A group led by Nathan Tinkler is considering lowering the price of its A$5.3 billion ($5.6 billion) offer for Whitehaven Coal Ltd. (WHC) after the Australian coal producer’s shares slumped and coal prices weakened, according to two people with knowledge of the matter.
Tinkler Group Pty is studying whether the deal is still viable at the original cash offer of A$5.20 a share, now a 42 percent premium to the last closing price, the people said, declining to be identified because the talks are private. The group is continuing talks with investors who may help fund the transaction, said one of the people.
Tinkler, who is Whitehaven’s largest shareholder with about 21 percent of the Sydney-based company, led the group that offered to buy the rest of the company on July 13. An independent committee agreed to allow the group access to Whitehaven’s financial data for four weeks. About 48.3 percent of shareholders expressed interest in becoming stakeholders in the new company and another 16.7 percent of shareholders may also join, according to Whitehaven.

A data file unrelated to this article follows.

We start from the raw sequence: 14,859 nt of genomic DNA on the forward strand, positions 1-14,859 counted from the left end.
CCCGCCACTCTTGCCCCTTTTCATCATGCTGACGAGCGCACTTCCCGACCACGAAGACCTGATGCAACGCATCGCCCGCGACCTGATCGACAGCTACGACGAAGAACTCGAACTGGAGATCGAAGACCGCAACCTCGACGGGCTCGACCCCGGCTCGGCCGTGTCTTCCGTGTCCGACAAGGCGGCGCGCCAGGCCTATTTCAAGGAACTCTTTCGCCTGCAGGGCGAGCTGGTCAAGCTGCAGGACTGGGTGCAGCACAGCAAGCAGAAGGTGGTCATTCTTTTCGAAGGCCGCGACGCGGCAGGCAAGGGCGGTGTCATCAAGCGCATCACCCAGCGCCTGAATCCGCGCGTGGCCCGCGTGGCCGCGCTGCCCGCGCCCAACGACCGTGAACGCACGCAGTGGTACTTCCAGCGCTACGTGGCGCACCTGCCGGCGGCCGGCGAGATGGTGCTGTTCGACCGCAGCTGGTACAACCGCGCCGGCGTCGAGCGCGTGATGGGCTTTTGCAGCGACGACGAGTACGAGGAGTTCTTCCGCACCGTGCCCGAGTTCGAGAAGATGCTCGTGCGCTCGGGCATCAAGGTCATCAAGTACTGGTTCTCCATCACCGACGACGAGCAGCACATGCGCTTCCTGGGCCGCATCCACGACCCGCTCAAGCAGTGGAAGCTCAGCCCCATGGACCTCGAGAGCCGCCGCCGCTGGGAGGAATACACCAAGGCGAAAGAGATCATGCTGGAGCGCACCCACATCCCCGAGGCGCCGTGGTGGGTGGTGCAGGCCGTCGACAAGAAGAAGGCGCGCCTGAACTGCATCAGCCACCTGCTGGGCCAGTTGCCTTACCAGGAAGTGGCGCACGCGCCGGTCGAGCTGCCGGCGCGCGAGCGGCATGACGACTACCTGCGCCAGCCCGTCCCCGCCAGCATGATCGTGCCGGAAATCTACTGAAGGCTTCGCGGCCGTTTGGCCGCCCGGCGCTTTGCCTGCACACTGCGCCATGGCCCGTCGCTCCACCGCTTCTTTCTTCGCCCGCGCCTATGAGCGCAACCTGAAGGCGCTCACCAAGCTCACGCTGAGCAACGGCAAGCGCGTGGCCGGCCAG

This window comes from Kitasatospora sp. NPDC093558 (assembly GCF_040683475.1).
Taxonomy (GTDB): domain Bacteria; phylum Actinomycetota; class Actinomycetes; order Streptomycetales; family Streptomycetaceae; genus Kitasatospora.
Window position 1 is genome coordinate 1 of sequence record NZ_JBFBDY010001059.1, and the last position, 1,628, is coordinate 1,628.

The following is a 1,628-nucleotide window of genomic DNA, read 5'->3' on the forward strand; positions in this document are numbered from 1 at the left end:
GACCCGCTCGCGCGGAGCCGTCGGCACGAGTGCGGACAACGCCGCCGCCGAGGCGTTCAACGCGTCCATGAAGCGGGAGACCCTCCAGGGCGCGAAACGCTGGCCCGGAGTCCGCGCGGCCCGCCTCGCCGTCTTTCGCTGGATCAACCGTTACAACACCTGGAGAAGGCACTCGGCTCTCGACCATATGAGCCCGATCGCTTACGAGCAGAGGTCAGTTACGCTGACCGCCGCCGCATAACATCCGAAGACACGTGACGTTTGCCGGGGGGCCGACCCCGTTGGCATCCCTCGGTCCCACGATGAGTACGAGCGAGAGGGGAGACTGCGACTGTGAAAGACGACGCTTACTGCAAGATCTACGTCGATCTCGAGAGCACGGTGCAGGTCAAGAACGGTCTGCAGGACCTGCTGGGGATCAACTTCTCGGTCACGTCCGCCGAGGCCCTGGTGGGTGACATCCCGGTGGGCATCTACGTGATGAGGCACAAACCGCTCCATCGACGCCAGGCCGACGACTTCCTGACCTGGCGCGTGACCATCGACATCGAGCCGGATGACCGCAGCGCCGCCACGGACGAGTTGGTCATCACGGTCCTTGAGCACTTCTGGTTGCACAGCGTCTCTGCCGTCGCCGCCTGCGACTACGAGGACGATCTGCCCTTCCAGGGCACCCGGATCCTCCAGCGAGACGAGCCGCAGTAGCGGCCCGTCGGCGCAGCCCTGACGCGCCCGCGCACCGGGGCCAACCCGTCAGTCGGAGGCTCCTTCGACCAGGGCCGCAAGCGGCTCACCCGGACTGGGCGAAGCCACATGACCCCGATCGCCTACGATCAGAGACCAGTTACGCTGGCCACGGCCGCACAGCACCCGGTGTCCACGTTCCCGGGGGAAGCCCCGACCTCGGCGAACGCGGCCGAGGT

Kate Kerrison, a spokeswoman for Whitehaven, didn’t return a call today. Calls to Tinkler Group’s offices in Newcastle and Brisbane weren’t answered.
Tinkler, 36, an electrician-turned-miner who took his stake in Whitehaven when the company bought his Aston Resources Ltd. in May, is taking advantage of a 31 percent slump in the coal producer’s shares this year. Whitehaven said June 13 it had received an initial offer from Tinkler.
Coal prices have buckled because of weaker demand in India and China as economic growth slows. U.S. producers boosting exports of thermal coal as cheap domestic gas supplies prompt substitutions have also weighed prices down. About 69 percent of Whitehaven’s production was thermal coal, used to generate electricity, during fiscal 2012. Prices have dropped 20 percent since the start of the year.
Tinkler’s group has conditional letters of support from UBS AG (UBSN), JPMorgan Chase & Co. and Barclays Plc. They have agreed in principle to provide about A$2.5 billion in loans to help fund the deal, people familiar with the matter said June 18.
Whitehaven’s seven mine assets in New South Wales include the coking coal Maules Creek mine, the thermal coal Rocglen operations, as well as Sunnyside, Vickery, Werris Creek, and Tarrawonga, according to its website.
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